Patient and Public Involvement (PPI) is an essential activity when designing a research study. Gaining insight from patients and the public on particular aspects of study design ensures the appropriate question is being asked, and that the appropriate methods are being employed to answer the question.
In a successful grant application investigating the effectiveness and cost-effectiveness of two methods of post-operative ankle fracture management (plaster versus support boot), PPI activity was commended by the funder who stated: “Committee welcomed this well-written application, which included strong patient and public involvement elements”. The external peer reviews commented that the patient and public involvement was “a real strength area of this project” and that “there appears to be an excellent involvement of patient and public in the design of this research.”
The PPI process
The local Research Design Service PPI Adviser from the Bournemouth University Clinical Research Unit suggested how best to involve service users. A topic guide was drawn-up, and telephone consultations were conducted with 12 service users of a range of ages who experienced an ankle fracture and who had been operated on and had previously taken part in an audit. ‘Lay’ reviews were also obtained.
How the application changed as a result of PPI input
The consultations informed the application as follows:
- Informed sample size calculation by providing information on the most important component of the primary outcome – walking without aids and getting back to work rather than measures of pain, swelling, range of movement, and stiffness etc.
- Refinement of data collection tools – service users reported that the SF-36 was too onerous and therefore the EQ-5D-5L, which is significantly shorter, has been chosen instead.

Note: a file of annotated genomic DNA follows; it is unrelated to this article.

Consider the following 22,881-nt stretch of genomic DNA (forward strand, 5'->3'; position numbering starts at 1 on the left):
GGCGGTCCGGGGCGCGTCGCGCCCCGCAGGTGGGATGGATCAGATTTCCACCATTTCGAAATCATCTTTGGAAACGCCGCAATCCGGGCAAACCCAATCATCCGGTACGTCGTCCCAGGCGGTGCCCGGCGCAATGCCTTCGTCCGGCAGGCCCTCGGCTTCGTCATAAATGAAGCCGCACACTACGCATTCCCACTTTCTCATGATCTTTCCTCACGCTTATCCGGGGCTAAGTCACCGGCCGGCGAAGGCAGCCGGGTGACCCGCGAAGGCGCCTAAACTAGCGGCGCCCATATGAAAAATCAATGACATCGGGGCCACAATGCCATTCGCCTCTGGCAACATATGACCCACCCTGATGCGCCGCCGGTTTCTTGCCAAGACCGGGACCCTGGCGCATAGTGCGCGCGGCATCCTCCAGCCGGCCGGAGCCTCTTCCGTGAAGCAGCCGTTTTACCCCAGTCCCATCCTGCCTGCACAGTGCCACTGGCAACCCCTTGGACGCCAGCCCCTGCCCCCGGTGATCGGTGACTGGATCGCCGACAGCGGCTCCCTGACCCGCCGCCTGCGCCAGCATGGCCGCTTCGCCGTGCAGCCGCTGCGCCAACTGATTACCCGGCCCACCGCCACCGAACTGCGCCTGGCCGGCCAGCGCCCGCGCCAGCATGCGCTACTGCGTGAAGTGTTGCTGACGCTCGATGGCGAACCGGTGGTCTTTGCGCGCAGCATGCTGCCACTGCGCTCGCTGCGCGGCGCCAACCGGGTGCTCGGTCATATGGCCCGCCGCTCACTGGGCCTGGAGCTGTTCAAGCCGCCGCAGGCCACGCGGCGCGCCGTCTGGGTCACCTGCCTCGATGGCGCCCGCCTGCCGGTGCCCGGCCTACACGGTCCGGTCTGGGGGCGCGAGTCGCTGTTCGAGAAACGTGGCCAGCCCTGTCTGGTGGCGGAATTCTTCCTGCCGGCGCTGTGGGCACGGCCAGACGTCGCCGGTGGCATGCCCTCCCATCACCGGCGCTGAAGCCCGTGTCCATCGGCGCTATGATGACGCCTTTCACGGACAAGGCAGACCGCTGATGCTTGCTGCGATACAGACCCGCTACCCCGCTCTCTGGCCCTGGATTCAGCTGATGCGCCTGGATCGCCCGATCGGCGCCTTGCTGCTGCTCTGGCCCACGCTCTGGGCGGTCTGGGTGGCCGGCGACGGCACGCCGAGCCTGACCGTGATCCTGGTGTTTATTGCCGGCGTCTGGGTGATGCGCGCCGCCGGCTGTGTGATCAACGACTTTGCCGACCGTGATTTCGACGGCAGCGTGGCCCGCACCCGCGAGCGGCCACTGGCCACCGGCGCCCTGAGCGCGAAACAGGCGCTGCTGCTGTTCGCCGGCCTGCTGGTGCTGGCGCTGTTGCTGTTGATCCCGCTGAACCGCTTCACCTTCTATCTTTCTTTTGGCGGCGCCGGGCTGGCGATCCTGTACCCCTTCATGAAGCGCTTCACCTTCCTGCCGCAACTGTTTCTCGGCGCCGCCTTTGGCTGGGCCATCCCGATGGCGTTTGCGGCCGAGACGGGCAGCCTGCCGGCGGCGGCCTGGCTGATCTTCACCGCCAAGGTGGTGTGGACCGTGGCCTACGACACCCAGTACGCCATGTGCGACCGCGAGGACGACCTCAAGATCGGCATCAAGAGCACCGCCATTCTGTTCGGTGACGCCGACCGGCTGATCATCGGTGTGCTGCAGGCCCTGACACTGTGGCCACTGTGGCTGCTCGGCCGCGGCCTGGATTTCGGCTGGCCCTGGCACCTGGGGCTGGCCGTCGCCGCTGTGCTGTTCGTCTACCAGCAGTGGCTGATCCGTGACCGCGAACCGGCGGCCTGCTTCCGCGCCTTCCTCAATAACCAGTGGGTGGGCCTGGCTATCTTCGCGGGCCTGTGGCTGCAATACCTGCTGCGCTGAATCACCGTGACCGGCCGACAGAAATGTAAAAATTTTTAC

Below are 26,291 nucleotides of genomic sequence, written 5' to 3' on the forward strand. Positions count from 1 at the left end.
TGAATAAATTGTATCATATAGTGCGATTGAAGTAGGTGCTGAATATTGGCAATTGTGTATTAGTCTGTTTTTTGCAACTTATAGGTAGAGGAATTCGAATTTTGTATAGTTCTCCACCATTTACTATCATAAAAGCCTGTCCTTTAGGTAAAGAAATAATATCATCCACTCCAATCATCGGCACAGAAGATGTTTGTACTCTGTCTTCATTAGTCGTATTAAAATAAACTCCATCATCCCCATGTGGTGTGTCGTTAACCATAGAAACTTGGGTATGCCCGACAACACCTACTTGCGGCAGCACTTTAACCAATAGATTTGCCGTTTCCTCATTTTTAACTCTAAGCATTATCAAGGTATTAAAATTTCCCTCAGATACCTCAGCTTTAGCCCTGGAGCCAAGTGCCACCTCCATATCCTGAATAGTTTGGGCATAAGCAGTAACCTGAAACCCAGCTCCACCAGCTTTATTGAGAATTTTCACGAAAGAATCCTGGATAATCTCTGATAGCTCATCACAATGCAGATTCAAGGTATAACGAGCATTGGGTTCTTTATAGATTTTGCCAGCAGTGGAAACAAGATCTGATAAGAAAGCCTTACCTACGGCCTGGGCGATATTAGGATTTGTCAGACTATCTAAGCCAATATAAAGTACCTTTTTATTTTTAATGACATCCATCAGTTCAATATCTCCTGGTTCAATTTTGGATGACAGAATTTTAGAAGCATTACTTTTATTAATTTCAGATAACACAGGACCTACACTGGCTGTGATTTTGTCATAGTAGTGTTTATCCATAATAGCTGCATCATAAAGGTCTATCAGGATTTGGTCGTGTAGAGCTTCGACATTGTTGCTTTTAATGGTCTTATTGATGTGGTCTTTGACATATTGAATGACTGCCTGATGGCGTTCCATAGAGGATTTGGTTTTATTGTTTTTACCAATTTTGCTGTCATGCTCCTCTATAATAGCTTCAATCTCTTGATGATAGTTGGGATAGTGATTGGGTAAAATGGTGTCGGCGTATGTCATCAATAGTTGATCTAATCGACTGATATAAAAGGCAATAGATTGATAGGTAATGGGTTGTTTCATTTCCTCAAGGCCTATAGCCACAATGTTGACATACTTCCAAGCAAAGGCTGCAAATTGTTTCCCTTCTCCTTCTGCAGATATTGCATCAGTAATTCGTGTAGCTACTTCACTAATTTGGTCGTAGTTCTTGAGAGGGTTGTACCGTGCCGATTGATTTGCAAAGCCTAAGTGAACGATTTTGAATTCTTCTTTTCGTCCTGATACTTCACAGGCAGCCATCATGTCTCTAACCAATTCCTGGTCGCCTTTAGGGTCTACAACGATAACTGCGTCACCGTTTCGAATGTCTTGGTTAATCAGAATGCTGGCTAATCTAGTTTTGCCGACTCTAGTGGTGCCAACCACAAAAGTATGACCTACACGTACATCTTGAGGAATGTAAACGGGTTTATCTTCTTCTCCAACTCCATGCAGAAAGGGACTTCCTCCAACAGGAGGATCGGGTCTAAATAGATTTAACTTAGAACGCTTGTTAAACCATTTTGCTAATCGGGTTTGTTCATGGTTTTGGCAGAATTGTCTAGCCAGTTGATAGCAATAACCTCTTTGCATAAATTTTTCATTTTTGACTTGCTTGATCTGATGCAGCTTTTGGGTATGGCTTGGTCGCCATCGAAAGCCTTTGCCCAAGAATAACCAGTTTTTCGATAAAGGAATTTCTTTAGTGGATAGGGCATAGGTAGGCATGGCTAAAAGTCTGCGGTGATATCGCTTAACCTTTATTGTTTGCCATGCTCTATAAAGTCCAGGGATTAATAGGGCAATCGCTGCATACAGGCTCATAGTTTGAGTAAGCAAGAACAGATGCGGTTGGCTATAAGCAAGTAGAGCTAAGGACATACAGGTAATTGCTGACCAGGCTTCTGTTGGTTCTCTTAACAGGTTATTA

- Ankle fracture was a life changing experience for a quarter of the patients e.g. cost implications of renting a bungalow; family implications of moving back home with parents for a walk-in shower; employment implications (e.g. retired early); social isolation because of difficulties getting out and about and washing but also positive implications of taking up new hobbies (e.g. guitar). This suggested a range of impacts that were unlikely to be captured by the quantitative data alone. Therefore a qualitative component has been incorporated into the design of the study to explore the experiences of the treatment group.
The view from the Researcher
“This study, unlike other orthopaedic research, focuses largely on subjective rather than objective information. This is a well planned and carefully considered study which has huge practicality simply because of early RDS PPI involvement. Their contribution to the designing and development of this study is invaluable.”
The view from the PPI Adviser
”The PPI for this project was interesting and exciting – not least because of the identification of the most important component of the primary outcome (ie walking unaided and return to work rather than physiological measures such as of pain), but because the service user input anchored the research in the real world. By asking service users about their journeys, it was possible to gain insight into the experience of having a fractured ankle that was more comprehensive than referring to the literature alone. For example, because the impact of sustaining a fractured ankle was profound and diverse for a significant number of patients, it suggested that the data collection tools would need careful consideration to reflect this. It also indicated that qualitative research, specifically interviews, could play a key role in capturing the depth of experiences and provide a more comprehensive picture of the post-operative journey of patients with ankle fractures.”
The view from the Public
The Research Design Service Scientific Committee provided reviews from ‘lay’ members stating that the project was a “sound endeavour,” “taking a holistic approach” and with public involvement being “throughout and very targeted.”